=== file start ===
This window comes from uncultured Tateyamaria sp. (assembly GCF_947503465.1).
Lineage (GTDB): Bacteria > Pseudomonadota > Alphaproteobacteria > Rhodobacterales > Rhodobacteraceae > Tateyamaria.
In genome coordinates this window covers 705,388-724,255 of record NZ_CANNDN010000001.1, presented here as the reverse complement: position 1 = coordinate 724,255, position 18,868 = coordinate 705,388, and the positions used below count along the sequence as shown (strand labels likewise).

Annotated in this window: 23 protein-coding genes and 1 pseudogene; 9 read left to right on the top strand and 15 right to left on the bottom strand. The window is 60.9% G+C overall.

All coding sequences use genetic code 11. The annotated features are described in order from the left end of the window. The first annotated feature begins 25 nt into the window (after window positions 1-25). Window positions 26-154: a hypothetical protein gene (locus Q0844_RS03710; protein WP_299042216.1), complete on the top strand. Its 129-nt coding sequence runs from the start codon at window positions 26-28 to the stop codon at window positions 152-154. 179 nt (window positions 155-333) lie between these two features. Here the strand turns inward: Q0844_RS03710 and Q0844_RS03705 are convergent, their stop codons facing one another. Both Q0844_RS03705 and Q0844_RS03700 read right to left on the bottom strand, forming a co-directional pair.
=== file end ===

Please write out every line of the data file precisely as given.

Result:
This window comes from uncultured Tateyamaria sp. (assembly GCF_947503465.1).
Lineage (GTDB): Bacteria > Pseudomonadota > Alphaproteobacteria > Rhodobacterales > Rhodobacteraceae > Tateyamaria.
In genome coordinates this window covers 705,388-724,255 of record NZ_CANNDN010000001.1, presented here as the reverse complement: position 1 = coordinate 724,255, position 18,868 = coordinate 705,388, and the positions used below count along the sequence as shown (strand labels likewise).

Annotated in this window: 23 protein-coding genes and 1 pseudogene; 9 read left to right on the top strand and 15 right to left on the bottom strand. The window is 60.9% G+C overall.

All coding sequences use genetic code 11. The annotated features are described in order from the left end of the window. The first annotated feature begins 25 nt into the window (after window positions 1-25). Window positions 26-154: a hypothetical protein gene (locus Q0844_RS03710; protein WP_299042216.1), complete on the top strand. Its 129-nt coding sequence runs from the start codon at window positions 26-28 to the stop codon at window positions 152-154. 179 nt (window positions 155-333) lie between these two features. Here the strand turns inward: Q0844_RS03710 and Q0844_RS03705 are convergent, their stop codons facing one another. Both Q0844_RS03705 and Q0844_RS03700 read right to left on the bottom strand, forming a co-directional pair.